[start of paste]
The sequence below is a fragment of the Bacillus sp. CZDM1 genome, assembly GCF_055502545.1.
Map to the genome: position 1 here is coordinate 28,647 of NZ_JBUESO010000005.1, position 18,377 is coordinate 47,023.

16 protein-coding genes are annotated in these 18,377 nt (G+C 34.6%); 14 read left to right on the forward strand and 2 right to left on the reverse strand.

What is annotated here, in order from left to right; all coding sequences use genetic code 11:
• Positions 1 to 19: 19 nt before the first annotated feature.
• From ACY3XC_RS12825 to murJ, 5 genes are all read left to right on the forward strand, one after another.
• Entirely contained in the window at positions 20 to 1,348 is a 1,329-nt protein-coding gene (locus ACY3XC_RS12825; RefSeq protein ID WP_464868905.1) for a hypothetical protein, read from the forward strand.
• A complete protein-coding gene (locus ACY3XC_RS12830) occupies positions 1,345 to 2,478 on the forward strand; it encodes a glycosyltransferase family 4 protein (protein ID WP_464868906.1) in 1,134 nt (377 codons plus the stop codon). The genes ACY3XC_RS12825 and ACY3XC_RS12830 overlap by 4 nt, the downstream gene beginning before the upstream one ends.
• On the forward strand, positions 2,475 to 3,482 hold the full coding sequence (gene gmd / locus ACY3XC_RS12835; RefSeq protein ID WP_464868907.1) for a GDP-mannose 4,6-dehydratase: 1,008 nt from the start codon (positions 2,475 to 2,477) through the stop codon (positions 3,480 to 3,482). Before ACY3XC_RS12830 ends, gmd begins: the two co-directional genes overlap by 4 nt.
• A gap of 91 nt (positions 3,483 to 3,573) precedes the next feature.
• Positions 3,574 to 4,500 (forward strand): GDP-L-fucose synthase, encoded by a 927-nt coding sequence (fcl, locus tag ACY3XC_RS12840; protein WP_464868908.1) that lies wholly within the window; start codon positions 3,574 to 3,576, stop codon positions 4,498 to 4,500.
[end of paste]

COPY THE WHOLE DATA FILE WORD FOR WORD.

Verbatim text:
The sequence below is a fragment of the Bacillus sp. CZDM1 genome, assembly GCF_055502545.1.
Map to the genome: position 1 here is coordinate 28,647 of NZ_JBUESO010000005.1, position 18,377 is coordinate 47,023.

16 protein-coding genes are annotated in these 18,377 nt (G+C 34.6%); 14 read left to right on the forward strand and 2 right to left on the reverse strand.

What is annotated here, in order from left to right; all coding sequences use genetic code 11:
• Positions 1 to 19: 19 nt before the first annotated feature.
• From ACY3XC_RS12825 to murJ, 5 genes are all read left to right on the forward strand, one after another.
• Entirely contained in the window at positions 20 to 1,348 is a 1,329-nt protein-coding gene (locus ACY3XC_RS12825; RefSeq protein ID WP_464868905.1) for a hypothetical protein, read from the forward strand.
• A complete protein-coding gene (locus ACY3XC_RS12830) occupies positions 1,345 to 2,478 on the forward strand; it encodes a glycosyltransferase family 4 protein (protein ID WP_464868906.1) in 1,134 nt (377 codons plus the stop codon). The genes ACY3XC_RS12825 and ACY3XC_RS12830 overlap by 4 nt, the downstream gene beginning before the upstream one ends.
• On the forward strand, positions 2,475 to 3,482 hold the full coding sequence (gene gmd / locus ACY3XC_RS12835; RefSeq protein ID WP_464868907.1) for a GDP-mannose 4,6-dehydratase: 1,008 nt from the start codon (positions 2,475 to 2,477) through the stop codon (positions 3,480 to 3,482). Before ACY3XC_RS12830 ends, gmd begins: the two co-directional genes overlap by 4 nt.
• A gap of 91 nt (positions 3,483 to 3,573) precedes the next feature.
• Positions 3,574 to 4,500 (forward strand): GDP-L-fucose synthase, encoded by a 927-nt coding sequence (fcl, locus tag ACY3XC_RS12840; protein WP_464868908.1) that lies wholly within the window; start codon positions 3,574 to 3,576, stop codon positions 4,498 to 4,500.